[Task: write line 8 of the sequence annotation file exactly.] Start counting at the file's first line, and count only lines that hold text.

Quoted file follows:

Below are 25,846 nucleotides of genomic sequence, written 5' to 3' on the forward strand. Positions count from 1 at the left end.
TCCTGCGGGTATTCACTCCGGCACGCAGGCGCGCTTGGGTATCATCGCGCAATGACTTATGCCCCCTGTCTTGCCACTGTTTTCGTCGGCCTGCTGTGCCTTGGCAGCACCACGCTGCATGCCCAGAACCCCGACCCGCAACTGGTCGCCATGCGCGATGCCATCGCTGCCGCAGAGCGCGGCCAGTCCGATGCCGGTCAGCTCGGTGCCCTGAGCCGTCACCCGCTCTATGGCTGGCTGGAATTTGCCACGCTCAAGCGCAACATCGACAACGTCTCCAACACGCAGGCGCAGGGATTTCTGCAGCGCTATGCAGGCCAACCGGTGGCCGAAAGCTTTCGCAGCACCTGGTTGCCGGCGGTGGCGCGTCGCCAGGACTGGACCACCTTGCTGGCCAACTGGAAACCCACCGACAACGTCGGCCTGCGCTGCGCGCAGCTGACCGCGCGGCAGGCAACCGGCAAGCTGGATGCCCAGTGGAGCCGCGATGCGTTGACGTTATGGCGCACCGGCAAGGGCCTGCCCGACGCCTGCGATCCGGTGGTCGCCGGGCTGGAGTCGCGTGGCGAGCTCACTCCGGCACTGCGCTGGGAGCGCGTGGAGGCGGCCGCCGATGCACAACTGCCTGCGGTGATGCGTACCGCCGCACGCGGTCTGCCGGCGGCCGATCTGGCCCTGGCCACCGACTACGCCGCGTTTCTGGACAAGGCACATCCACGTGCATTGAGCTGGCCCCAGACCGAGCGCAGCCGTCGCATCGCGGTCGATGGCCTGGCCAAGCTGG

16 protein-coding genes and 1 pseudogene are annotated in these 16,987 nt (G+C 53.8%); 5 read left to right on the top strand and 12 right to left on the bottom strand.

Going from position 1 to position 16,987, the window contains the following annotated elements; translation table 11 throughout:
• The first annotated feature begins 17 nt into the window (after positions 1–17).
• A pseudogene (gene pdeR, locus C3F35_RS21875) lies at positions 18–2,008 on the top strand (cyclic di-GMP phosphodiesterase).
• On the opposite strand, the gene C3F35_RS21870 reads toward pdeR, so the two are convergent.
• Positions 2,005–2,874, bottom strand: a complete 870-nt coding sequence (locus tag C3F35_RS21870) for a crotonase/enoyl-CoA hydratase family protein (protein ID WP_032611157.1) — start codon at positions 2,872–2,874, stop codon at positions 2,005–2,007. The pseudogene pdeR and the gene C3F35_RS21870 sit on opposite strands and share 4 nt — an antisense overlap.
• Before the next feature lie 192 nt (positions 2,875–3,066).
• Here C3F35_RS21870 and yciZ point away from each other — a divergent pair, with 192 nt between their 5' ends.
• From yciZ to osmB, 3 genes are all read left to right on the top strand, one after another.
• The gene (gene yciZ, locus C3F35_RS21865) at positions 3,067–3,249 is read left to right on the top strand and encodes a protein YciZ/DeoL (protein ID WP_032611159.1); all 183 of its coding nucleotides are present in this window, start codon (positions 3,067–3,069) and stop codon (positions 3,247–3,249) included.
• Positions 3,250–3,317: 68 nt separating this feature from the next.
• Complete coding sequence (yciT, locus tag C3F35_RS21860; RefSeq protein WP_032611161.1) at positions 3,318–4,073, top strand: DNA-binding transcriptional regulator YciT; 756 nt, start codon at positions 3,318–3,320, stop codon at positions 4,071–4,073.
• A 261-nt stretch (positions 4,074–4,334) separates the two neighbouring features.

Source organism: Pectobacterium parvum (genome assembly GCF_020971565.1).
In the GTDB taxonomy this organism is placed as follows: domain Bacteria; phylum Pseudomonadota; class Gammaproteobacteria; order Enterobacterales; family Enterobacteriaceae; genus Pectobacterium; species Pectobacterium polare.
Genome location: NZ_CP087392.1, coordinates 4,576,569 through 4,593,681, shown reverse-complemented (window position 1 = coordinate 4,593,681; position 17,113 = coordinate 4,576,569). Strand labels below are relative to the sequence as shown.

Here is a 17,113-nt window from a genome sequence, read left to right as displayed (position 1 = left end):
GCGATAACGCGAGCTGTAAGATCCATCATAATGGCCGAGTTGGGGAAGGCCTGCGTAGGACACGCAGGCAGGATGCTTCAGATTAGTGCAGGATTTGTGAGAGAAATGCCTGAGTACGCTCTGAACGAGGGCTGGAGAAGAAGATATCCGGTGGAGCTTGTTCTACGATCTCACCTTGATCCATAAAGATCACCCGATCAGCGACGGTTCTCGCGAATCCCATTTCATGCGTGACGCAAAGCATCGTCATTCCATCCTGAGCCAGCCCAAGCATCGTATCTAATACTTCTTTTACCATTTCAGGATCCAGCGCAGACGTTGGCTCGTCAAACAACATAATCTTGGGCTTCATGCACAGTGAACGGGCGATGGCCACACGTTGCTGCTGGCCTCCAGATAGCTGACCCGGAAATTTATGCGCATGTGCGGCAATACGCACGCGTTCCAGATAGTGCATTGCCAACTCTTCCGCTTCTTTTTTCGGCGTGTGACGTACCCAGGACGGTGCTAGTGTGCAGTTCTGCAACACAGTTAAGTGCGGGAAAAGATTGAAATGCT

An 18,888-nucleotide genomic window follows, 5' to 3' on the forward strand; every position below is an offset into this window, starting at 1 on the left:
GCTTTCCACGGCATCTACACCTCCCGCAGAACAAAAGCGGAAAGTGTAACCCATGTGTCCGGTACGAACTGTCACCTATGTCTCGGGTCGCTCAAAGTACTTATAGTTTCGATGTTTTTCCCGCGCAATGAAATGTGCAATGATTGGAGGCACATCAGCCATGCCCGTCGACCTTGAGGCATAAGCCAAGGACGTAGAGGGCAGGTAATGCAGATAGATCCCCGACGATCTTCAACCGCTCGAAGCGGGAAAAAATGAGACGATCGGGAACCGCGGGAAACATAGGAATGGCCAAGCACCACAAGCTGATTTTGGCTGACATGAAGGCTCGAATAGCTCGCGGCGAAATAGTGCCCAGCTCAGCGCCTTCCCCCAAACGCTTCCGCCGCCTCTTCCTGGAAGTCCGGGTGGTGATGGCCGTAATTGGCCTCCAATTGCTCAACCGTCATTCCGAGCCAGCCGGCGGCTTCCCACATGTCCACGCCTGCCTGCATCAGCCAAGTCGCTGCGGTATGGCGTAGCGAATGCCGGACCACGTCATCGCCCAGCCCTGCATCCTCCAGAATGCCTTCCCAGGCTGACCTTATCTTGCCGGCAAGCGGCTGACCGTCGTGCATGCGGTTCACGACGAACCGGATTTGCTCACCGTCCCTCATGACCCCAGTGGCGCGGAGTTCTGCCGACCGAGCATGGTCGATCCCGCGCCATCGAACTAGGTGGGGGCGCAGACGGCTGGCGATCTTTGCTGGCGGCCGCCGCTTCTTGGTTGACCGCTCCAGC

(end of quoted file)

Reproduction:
• Positions 2,005–2,874, bottom strand: a complete 870-nt coding sequence (locus tag C3F35_RS21870) for a crotonase/enoyl-CoA hydratase family protein (protein ID WP_032611157.1) — start codon at positions 2,872–2,874, stop codon at positions 2,005–2,007. The pseudogene pdeR and the gene C3F35_RS21870 sit on opposite strands and share 4 nt — an antisense overlap.